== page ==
The Summit was in some ways very productive. The morning was spent listening to some history of the TRC and learning about the people who have been driving it and working towards the Action Items in their lives. In the afternoon we broke into groups and started working towards industry specific ideas to achieve the TRC goals. It was wonderful to be in a room filled with people eager and committed to change. It was inspiring to listen to the leaders who worked so hard to bring about change so far. And it was fantastic to spend the afternoon actually working with people in my sector.

 

On the other hand, it was also taxing. After the sessions I spoke with some Indigenous folks who were feeling frustrated that more progress had not been made. Some participants were learning about Residential Schools for the first time. Others hadn’t really thought about the systemic impacts the schools had, and were only beginning to see the challenges ahead. Those who had been living with the consequences of the schools or working to alleviate them were disappointed, in some ways, at how far we all have yet to come.

 

Personally I felt conflicted. As a scholar of indigenous representation, I’ve thought a lot about the subversive aspects of these types of events. In the museum and heritage world the word we use for that is coloniality. Basically this refers to the idea that colonial systems, regardless of if they are still formally in place, have longstanding impacts on the ways that people can know, and the ways that truth and value are produced in society. Museums are producers and authenticators of knowledge, so we have an important stake in thinking about these processes.  Paul Nadasty explored this subject in his research on the Yukon and knowledge production, and his books illustrate the complex reality of the Canadian endeavors in the reconciliation era. He asks us to question our actions in light of assimilation…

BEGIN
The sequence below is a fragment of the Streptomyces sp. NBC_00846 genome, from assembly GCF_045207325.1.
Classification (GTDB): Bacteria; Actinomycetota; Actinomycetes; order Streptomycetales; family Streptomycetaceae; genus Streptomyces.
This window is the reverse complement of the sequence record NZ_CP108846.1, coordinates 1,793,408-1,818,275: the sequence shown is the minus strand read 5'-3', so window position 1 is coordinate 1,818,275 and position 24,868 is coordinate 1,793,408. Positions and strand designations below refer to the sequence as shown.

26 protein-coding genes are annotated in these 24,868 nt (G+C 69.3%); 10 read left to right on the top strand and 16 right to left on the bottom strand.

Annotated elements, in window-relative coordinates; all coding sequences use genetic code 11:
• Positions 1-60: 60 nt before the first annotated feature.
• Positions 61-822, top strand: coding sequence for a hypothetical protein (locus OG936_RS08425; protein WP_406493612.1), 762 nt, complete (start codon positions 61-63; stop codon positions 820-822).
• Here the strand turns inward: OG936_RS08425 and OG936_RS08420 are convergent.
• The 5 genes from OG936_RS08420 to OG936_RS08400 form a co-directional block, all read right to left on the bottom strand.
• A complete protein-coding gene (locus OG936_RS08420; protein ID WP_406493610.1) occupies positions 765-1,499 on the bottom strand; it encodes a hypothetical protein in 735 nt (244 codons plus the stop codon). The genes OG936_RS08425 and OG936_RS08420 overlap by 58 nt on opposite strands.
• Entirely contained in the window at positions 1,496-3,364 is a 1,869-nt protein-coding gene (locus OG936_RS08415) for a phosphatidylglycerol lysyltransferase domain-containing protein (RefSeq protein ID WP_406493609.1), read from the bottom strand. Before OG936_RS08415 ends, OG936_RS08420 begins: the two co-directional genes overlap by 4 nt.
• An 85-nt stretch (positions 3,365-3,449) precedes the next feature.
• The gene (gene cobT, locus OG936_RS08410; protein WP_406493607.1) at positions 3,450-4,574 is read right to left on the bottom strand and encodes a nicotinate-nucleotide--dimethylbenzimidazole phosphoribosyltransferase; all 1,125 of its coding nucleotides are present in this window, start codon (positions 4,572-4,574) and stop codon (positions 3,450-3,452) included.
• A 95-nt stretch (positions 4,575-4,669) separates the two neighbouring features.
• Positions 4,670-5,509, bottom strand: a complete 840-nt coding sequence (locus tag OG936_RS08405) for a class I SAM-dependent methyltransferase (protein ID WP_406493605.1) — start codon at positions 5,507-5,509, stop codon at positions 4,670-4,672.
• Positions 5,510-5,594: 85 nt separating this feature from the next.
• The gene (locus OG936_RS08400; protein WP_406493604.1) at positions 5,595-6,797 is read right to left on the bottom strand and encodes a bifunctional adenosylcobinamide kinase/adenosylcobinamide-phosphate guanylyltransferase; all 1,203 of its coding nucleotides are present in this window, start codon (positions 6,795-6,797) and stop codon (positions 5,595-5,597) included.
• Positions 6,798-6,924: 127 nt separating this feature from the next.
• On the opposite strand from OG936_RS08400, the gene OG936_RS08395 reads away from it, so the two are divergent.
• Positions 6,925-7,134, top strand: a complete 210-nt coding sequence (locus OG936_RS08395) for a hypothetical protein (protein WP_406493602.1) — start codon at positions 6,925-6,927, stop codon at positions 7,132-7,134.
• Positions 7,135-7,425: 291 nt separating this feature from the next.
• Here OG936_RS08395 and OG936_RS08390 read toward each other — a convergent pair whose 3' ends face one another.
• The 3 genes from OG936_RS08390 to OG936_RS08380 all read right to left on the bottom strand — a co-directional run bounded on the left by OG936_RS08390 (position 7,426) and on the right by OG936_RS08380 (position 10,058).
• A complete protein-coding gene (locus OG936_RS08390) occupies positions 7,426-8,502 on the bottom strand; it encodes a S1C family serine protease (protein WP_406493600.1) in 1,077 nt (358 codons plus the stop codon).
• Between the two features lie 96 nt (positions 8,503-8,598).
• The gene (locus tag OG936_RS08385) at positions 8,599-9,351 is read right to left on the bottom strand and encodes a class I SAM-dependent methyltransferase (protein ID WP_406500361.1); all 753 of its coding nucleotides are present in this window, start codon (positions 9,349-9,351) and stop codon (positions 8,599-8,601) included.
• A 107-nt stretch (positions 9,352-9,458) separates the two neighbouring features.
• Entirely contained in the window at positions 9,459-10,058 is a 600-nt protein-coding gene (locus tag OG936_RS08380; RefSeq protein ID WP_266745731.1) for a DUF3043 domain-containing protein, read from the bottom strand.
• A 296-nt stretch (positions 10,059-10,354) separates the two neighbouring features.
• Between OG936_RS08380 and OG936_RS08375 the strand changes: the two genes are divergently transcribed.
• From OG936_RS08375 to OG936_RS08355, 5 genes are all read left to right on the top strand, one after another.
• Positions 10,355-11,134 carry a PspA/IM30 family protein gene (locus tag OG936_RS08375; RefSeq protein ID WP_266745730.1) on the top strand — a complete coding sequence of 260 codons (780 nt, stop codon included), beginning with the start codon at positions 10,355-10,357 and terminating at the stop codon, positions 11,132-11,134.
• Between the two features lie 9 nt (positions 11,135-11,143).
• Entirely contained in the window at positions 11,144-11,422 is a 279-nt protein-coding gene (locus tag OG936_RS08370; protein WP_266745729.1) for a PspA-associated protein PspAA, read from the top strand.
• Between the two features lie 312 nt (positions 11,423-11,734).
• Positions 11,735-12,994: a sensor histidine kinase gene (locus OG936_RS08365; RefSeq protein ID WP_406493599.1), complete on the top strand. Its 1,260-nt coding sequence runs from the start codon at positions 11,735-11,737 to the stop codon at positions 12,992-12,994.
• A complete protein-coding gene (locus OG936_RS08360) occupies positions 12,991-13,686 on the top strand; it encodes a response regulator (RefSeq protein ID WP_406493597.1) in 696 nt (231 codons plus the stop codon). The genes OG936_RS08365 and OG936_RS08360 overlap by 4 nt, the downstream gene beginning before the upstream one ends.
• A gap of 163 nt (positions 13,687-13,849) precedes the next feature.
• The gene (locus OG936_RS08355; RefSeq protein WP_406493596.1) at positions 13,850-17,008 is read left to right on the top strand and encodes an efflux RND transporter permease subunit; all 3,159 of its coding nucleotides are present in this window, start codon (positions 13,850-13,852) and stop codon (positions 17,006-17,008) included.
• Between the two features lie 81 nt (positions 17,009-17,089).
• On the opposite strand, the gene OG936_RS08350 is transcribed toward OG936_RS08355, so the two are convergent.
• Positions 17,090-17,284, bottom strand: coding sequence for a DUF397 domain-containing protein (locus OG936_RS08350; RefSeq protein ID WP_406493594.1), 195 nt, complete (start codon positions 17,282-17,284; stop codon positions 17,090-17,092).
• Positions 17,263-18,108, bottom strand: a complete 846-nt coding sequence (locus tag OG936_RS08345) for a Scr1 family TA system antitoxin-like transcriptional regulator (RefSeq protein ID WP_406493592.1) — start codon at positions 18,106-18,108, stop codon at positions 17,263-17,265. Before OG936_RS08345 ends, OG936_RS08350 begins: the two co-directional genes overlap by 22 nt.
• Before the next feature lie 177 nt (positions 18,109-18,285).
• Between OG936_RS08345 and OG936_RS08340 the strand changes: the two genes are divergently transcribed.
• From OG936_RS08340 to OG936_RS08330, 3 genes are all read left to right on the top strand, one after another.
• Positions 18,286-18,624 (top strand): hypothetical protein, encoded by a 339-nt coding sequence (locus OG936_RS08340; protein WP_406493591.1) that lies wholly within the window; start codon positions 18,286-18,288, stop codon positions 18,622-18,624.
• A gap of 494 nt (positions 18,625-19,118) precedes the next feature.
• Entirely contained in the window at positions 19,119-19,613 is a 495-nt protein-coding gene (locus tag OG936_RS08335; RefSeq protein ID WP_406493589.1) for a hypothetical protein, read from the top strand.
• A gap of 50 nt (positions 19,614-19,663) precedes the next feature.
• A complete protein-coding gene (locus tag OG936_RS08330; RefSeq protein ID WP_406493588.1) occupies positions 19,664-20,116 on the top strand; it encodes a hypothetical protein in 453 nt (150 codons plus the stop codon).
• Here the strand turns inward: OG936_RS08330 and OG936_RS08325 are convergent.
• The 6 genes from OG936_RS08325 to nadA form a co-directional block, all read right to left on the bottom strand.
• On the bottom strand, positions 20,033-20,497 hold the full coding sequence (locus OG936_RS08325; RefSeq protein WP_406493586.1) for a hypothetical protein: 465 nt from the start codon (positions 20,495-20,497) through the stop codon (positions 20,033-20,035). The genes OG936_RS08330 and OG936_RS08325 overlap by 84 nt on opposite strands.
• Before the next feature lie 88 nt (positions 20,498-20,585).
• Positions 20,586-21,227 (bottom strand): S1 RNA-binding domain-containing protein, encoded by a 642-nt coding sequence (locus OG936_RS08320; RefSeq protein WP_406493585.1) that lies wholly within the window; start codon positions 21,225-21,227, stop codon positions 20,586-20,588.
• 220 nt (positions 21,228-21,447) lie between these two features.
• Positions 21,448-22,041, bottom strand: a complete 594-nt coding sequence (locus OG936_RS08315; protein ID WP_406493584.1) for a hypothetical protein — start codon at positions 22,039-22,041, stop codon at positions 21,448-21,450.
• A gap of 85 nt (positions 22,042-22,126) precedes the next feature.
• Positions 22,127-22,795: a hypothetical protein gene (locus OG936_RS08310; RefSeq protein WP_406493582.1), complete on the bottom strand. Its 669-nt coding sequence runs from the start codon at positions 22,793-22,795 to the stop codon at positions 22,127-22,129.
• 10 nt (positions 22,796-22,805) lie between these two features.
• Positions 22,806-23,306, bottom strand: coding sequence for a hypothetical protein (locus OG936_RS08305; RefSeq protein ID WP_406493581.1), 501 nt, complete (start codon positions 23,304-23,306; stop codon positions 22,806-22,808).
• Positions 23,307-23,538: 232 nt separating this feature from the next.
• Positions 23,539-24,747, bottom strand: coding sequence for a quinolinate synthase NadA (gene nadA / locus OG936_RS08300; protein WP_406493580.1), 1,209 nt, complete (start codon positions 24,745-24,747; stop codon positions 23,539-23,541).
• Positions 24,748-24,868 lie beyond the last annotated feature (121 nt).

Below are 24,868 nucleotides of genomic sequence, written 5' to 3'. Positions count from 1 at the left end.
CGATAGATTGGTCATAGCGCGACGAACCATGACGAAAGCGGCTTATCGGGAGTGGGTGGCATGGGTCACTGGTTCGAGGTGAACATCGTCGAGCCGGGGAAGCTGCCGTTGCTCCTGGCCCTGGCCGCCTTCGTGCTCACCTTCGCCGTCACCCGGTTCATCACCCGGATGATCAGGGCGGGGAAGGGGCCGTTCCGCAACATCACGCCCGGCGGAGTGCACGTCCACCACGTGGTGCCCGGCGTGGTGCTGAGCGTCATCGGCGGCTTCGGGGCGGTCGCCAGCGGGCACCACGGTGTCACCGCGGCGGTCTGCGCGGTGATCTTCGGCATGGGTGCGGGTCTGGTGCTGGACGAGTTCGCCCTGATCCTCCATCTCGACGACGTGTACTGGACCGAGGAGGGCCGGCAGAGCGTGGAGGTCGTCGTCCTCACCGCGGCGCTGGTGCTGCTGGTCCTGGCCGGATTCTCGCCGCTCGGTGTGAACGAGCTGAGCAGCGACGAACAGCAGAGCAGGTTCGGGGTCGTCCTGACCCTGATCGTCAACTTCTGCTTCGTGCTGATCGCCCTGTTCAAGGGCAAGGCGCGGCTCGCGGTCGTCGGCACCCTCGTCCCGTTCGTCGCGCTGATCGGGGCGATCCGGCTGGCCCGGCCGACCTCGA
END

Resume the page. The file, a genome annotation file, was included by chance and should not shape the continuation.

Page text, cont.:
So although we were all gathered at the Banff Center for a conference on Indigenous Reconciliation and meeting the Calls to Action in the TRC, there are problematic implications in the Banff Center as a meeting space, the mechanism of conferences, an “era” defined by a federal government, and the process of the TRC itself. Understanding coloniality means that we think about the product as well as the process, and about the underlying mechanisms that are culturally determined in everything that we do. To what degree do these actions we take contribute to modern assimilation? Are there other ways of doing, knowing, and acting in this technological world? If Indigenous people drove the process what would it look like? How have Indigenous worldviews been altered by western thought and action, and to what extent (if any) does this impact value? How can we make other ways possible?